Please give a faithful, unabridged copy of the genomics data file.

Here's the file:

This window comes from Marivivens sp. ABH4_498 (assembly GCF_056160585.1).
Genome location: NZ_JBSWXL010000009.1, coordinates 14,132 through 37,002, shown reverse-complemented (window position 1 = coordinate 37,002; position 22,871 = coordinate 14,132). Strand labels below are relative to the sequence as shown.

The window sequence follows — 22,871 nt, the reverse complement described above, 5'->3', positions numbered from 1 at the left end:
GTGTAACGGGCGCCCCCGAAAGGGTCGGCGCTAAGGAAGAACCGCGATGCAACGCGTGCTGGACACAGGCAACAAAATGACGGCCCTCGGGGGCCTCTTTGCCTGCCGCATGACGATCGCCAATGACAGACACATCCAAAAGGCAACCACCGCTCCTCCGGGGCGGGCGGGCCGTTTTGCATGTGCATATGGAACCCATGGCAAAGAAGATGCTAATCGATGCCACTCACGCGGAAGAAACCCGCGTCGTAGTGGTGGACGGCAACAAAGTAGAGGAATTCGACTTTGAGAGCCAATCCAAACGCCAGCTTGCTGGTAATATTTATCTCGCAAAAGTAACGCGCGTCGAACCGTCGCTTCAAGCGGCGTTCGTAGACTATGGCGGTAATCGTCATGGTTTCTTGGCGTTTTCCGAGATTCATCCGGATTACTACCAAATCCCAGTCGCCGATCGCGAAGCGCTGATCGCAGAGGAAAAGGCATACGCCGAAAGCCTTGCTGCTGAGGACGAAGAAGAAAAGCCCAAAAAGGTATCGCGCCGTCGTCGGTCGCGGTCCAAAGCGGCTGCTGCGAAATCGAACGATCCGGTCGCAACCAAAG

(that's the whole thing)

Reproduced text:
This window comes from Marivivens sp. ABH4_498 (assembly GCF_056160585.1).
Genome location: NZ_JBSWXL010000009.1, coordinates 14,132 through 37,002, shown reverse-complemented (window position 1 = coordinate 37,002; position 22,871 = coordinate 14,132). Strand labels below are relative to the sequence as shown.

The window sequence follows — 22,871 nt, the reverse complement described above, 5'->3', positions numbered from 1 at the left end:
GTGTAACGGGCGCCCCCGAAAGGGTCGGCGCTAAGGAAGAACCGCGATGCAACGCGTGCTGGACACAGGCAACAAAATGACGGCCCTCGGGGGCCTCTTTGCCTGCCGCATGACGATCGCCAATGACAGACACATCCAAAAGGCAACCACCGCTCCTCCGGGGCGGGCGGGCCGTTTTGCATGTGCATATGGAACCCATGGCAAAGAAGATGCTAATCGATGCCACTCACGCGGAAGAAACCCGCGTCGTAGTGGTGGACGGCAACAAAGTAGAGGAATTCGACTTTGAGAGCCAATCCAAACGCCAGCTTGCTGGTAATATTTATCTCGCAAAAGTAACGCGCGTCGAACCGTCGCTTCAAGCGGCGTTCGTAGACTATGGCGGTAATCGTCATGGTTTCTTGGCGTTTTCCGAGATTCATCCGGATTACTACCAAATCCCAGTCGCCGATCGCGAAGCGCTGATCGCAGAGGAAAAGGCATACGCCGAAAGCCTTGCTGCTGAGGACGAAGAAGAAAAGCCCAAAAAGGTATCGCGCCGTCGTCGGTCGCGGTCCAAAGCGGCTGCTGCGAAATCGAACGATCCGGTCGCAACCAAAG